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Emergency Medical Services and Trauma Frequently Asked Questions


How can a rural EMS unit acquire an ambulance or fire truck?

The following programs can assist in obtaining an ambulance or fire truck for a rural EMS unit:

There are also several commercial websites specializing in EMS equipment. Examples include:

Many municipal and volunteer fire and emergency services departments obtain surplus government property through the Federal Surplus Personal Property Donation Program. To inquire further about this program, contact your State Agency for Surplus Property (SASP).


How does a rural EMS unit obtain an AED?

There are several funding opportunities listed in the RAC EMS Funding section of this topic guide. The Rural Access to Emergency Devices (RAED) Grant Program, from the Office of Rural Health Policy, provides funding to rural communities to purchase automated external defibrillators (AEDs) and to train in their use and maintenance.

Contact your state's EMS office for any available funding. The National Association of State EMS Officials has a listing of these offices.

Check with your state office of rural health. They may be aware of state or regional funding for AEDs.


Are there continuing education programs for EMS personnel?

Several of the organizations and tools listed in this topic guide contain continuing education information. In addition, FEMA provides a comprehensive list of training and education resources available from the U.S. Fire Administration (USFA), including course offerings from both the Emergency Management Institute (EMI) and the National Fire Academy (NFA). The NHTSA Office of EMS has developed and revised educational materials and resources for EMS personnel, programs, and systems.  


Where is there a listing of state EMS contacts?

A listing of state EMS contacts is available from the National Association of State EMS Officials.


Can and should a rural hospital be part of the regional and statewide trauma system?

Yes. Given that death rates for injury are higher in rural and frontier areas it is imperative that all rural acute care facilities that receive emergency patients be part of the trauma system. This allows for a more organized response at the local level and ensures that those patients who need interventions and care above your facility’s capabilities are identified and transferred to a higher level of care in a timely manner. Evidence clearly supports the notion that an inclusive system that involves all facilities results in fewer unnecessary trauma deaths.


Where is there information about regional or statewide trauma systems?

The best place to start is with the state trauma program manager. In most cases that person works in the state EMS office, but also could work in the office of rural health or in a freestanding program. The National Association of State EMS Officials provides a general phone and website address for state EMS officials. HRSA has prepared a Farm Rescue and EMS: A State by State Directory.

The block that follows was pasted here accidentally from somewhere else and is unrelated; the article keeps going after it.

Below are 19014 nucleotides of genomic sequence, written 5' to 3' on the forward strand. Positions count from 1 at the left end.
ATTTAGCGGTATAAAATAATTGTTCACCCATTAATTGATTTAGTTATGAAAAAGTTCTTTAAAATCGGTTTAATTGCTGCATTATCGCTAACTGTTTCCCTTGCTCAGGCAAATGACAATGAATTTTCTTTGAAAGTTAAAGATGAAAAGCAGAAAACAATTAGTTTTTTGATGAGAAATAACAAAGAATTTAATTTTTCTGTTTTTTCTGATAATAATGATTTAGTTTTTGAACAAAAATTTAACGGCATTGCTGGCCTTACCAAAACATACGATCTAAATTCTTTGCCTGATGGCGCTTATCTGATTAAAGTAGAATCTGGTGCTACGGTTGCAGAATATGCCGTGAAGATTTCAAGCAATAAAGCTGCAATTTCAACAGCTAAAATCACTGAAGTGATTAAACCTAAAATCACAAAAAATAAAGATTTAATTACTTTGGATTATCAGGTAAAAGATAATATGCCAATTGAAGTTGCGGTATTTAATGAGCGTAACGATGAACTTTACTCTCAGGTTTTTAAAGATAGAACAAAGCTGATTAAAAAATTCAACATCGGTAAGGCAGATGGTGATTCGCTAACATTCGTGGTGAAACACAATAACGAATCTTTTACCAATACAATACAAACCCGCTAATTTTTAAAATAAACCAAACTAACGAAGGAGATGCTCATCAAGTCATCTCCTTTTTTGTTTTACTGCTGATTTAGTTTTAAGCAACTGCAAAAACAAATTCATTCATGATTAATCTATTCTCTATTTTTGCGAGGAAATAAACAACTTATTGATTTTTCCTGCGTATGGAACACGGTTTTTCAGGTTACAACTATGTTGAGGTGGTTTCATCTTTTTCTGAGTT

Are there training programs to assist a rural medical and ancillary staff become better organized and prepared to receive injured patients?

There are two programs specific to this task:


How can local EMS agencies be integrated into the local and regional systems of trauma care?

The local acute care facilities often play an important role in engaging local EMS agencies in issues surrounding trauma care. Often the EMS agency’s medical director is affiliated with the local facility. This provides a natural bridge between the two agencies on issues of triage protocols, trauma team activation and quality improvement activities. It is, sometimes, helpful to engage in a specific community planning process that sets out to use existing EMS resources more effectively through horizontal integration at the community level. A planning process and associated materials are found in Community-Based Needs Assessment: Assisting Communities in Building a Stronger EMS System.


What are the different levels of trauma care and are these levels mandated by the federal or state governments?

There are no national standards or federal designations for levels of trauma care. According to the American College of Surgeons (ACS) the designations of trauma care facilities is a geopolitical process by which empowered entities such as state governments are authorized to designate. Often it will be the state EMS office that will determine what those standards are. Some states use the ACS verification process, which is voluntary, to determine the levels of trauma care for their healthcare facilities.

Although ACS does not designate trauma centers it will verify the presence of resources that are listed in their document, Resources for Optimal Care of the Injured Patient. This document can be ordered from the ACS website. For additional information on the levels of trauma care see the ACS document: Definitive Care Facilities. ACS also provides on their website a list of trauma centers that have successfully completed a verification visit.


Are there statistics and data on trauma related deaths and nonfatal injuries treated in emergency departments?

Centers for Disease Control (CDC) has the most authoritative information on injury deaths and disability through the WISQUARS database. This is an interactive, online database that provides customized injury-related mortality data and nonfatal injury data useful for research and for making informed public health decisions.



Last Reviewed: 11/4/2013

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Funding for this project was supported by Grant Number U56RH05539 from the Office of Rural Health Policy, Health Resources and Services Administration, U.S. Department of Health and Human Services. The contents of this website are solely the responsibility of the authors and do not necessarily represent the official views of the funder.